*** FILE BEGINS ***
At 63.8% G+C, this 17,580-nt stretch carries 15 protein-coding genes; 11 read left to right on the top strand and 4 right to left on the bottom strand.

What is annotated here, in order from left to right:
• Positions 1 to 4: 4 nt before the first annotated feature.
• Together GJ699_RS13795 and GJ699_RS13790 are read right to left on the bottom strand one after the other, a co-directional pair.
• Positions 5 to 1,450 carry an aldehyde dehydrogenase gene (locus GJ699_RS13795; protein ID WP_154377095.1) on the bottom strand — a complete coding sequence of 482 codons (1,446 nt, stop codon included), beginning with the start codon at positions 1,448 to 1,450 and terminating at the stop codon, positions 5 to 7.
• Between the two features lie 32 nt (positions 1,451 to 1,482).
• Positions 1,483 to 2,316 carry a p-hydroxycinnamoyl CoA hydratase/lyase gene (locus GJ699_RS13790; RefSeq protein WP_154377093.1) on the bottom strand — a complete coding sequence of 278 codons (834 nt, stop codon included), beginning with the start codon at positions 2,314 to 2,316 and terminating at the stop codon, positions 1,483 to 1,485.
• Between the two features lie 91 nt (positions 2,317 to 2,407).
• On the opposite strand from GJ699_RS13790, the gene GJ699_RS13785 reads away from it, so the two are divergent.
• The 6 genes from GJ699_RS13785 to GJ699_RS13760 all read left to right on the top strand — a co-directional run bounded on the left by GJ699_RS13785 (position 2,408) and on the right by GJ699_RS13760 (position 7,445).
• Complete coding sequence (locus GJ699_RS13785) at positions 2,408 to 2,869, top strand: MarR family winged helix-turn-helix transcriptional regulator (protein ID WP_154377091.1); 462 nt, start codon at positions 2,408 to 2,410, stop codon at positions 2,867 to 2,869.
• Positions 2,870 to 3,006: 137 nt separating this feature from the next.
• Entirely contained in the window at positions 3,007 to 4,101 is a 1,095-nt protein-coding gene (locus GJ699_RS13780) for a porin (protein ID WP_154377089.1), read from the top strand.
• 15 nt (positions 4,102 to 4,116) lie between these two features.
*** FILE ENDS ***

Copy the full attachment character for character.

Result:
At 63.8% G+C, this 17,580-nt stretch carries 15 protein-coding genes; 11 read left to right on the top strand and 4 right to left on the bottom strand.

What is annotated here, in order from left to right:
• Positions 1 to 4: 4 nt before the first annotated feature.
• Together GJ699_RS13795 and GJ699_RS13790 are read right to left on the bottom strand one after the other, a co-directional pair.
• Positions 5 to 1,450 carry an aldehyde dehydrogenase gene (locus GJ699_RS13795; protein ID WP_154377095.1) on the bottom strand — a complete coding sequence of 482 codons (1,446 nt, stop codon included), beginning with the start codon at positions 1,448 to 1,450 and terminating at the stop codon, positions 5 to 7.
• Between the two features lie 32 nt (positions 1,451 to 1,482).
• Positions 1,483 to 2,316 carry a p-hydroxycinnamoyl CoA hydratase/lyase gene (locus GJ699_RS13790; RefSeq protein WP_154377093.1) on the bottom strand — a complete coding sequence of 278 codons (834 nt, stop codon included), beginning with the start codon at positions 2,314 to 2,316 and terminating at the stop codon, positions 1,483 to 1,485.
• Between the two features lie 91 nt (positions 2,317 to 2,407).
• On the opposite strand from GJ699_RS13790, the gene GJ699_RS13785 reads away from it, so the two are divergent.
• The 6 genes from GJ699_RS13785 to GJ699_RS13760 all read left to right on the top strand — a co-directional run bounded on the left by GJ699_RS13785 (position 2,408) and on the right by GJ699_RS13760 (position 7,445).
• Complete coding sequence (locus GJ699_RS13785) at positions 2,408 to 2,869, top strand: MarR family winged helix-turn-helix transcriptional regulator (protein ID WP_154377091.1); 462 nt, start codon at positions 2,408 to 2,410, stop codon at positions 2,867 to 2,869.
• Positions 2,870 to 3,006: 137 nt separating this feature from the next.
• Entirely contained in the window at positions 3,007 to 4,101 is a 1,095-nt protein-coding gene (locus GJ699_RS13780) for a porin (protein ID WP_154377089.1), read from the top strand.
• 15 nt (positions 4,102 to 4,116) lie between these two features.